Has quick hands and is able to initiate contact and get position. Is able to lock on in a short area and redirect defender. Shows some ability as a drive blocker. Comfortable working on an island in Missouri's wide splits. Shows ability to pull and hit his assignments and also can get to the second level and lock onto linebacker and drive him off the ball. Shows good mean streak and finishes his blocks. Works well out of the shotgun.
Can whiff on his punch at times and will get overextended a bit. Has trouble setting up at times and doesn't have great lateral quickness or footwork. Will struggle to adjust in space at times and can get beat by swim move and quicker interior defenders. Doesn't stay square due to questionable feet. Too much of a waist bender at times. Can get overextended when pulling, causing him to miss assignments. Gets pushed by the power move against the nose tackle, getting pushed back into the pocket.
Barnes isn't flashy, but a solid center that does his best work as a run blocker. He has good size and played in a shotgun-heavy offense with wide splits that make him practically a guard. A three-year starter that logged 40 starts at center. Got a little bit of work as the backup right guard during the spring of his freshman year.
What you like about Barnes is that he has good size, which means that if you move him to a position like guard, he should be able to handle it. That means he adds immediate depth at more than one position for an NFL team. And thus if he doesn't develop down the road into a capable center, he can still stick on most rosters. But I don't think not developing as a center will be a major issue. I don't see him being a top notch center, but he's a guy that gets the job done. He has good size, usually hits his assignments as a run blocker, and has good mean streak. The main negatives with him is not working a direct snap, which I imagine isn't a huge obstacle that after a year of snapping in the pros ceases becoming an issue. The other is that he doesn't have great footwork or technique in the middle, but at center it won't be as big an issue. At guard, it might cause him some troubles when he matches up against top-notch defensive tackles. But his permanent position is not going to be guard, so if he's starting for a team there it's most likely because of an injury and he's just a stopgap. He can improve on his technique and get stronger. I don't know if he's the type of center you want matching up against 3-4 nose tackles on a consistent basis in the AFC, but at least with his size he stands a better chance there than most center prospects. So for an AFC team, I'd be willing to draft him and try to develop him for a year or two to find out. I think he's a player that should be a good starter in the league, may not be great. But at the least should be something like a poor man's Shaun O'Hara, if not potentially as good as someone like O'Hara.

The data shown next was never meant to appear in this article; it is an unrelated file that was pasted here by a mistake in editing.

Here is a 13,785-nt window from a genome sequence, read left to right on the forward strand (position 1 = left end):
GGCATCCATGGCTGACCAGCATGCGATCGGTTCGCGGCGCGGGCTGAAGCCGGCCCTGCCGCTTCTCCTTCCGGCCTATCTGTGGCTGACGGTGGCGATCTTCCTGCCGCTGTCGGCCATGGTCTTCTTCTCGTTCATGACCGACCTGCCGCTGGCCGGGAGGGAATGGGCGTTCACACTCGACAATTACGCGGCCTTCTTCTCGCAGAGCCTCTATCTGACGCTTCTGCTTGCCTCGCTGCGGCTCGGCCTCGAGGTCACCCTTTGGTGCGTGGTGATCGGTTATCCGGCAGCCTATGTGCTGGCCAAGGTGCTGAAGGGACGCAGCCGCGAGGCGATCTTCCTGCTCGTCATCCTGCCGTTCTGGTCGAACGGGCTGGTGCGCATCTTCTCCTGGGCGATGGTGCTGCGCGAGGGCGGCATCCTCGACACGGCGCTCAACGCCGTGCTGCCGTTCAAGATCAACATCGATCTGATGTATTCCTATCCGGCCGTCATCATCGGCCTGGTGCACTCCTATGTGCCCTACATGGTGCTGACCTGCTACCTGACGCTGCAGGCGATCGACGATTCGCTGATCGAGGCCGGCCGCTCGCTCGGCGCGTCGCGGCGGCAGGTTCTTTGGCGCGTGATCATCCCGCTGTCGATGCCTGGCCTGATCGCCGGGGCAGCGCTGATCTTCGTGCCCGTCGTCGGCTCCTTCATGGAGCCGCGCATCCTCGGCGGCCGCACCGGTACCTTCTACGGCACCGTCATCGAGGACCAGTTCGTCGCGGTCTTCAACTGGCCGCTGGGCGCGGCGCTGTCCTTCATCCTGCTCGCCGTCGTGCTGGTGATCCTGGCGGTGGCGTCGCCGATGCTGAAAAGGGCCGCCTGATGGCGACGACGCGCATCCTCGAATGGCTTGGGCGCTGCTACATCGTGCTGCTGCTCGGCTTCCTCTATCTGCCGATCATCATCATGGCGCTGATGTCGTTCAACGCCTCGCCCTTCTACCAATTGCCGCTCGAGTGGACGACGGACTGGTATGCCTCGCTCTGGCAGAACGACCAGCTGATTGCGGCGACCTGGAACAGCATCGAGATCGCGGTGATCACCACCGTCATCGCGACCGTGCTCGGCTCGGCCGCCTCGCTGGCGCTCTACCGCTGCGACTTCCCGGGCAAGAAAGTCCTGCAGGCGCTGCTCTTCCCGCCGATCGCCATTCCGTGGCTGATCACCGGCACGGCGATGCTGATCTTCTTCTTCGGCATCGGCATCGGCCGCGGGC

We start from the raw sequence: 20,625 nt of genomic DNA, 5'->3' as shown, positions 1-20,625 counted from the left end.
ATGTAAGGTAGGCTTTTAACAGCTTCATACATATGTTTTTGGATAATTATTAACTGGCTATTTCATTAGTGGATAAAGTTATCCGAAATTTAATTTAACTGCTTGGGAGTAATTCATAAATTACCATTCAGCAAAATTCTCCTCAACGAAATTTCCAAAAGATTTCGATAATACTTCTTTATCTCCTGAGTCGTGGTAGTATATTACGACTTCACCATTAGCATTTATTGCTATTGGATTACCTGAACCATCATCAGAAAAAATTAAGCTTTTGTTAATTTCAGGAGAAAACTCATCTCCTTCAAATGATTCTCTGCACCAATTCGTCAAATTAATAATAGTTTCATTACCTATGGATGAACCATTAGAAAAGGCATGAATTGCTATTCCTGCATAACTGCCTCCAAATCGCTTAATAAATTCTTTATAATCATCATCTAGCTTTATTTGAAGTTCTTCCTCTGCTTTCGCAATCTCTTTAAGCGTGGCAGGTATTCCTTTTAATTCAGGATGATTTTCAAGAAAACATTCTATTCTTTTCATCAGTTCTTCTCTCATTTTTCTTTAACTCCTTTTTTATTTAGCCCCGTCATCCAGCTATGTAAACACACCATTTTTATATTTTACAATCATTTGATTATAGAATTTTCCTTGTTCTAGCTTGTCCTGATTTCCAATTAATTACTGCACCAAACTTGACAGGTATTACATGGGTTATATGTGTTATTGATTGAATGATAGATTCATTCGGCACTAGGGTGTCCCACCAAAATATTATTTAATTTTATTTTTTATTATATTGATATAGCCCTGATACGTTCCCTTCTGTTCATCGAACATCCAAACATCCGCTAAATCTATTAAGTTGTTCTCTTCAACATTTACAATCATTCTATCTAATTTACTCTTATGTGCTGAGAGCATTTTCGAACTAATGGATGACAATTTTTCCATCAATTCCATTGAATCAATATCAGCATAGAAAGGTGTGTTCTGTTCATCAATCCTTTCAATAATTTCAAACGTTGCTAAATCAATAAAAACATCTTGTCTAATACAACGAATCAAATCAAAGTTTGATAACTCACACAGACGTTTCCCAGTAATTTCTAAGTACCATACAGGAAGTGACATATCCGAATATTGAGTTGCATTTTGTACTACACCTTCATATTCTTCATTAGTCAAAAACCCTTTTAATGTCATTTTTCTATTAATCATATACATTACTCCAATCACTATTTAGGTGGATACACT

Barnes can add depth here in Atlanta. He's comparable to Hawley, although I'm not sure he's better than Hawley. But he is good enough that with a year on the bench, he could give Hawley a run for his money as the starting center of the future. I'd probably bet on Hawley to win because of the added year of experience and I think Hawley is probably a better athlete. And if he loses, he at least shows comparable ability as Hawley to also add depth at guard.
Barnes is a nice mid-round center that I think would be good coming off the board in the fifth or sixth round.
1-poor, 2-weak, 3-above average, 4-very good, 5-elite
Pass Blocking: 3.0
Run Blocking: 3.0
Mean Streak: 3.5
Scouting reports of the centers, guards, and tackles in the 2011 Draft.
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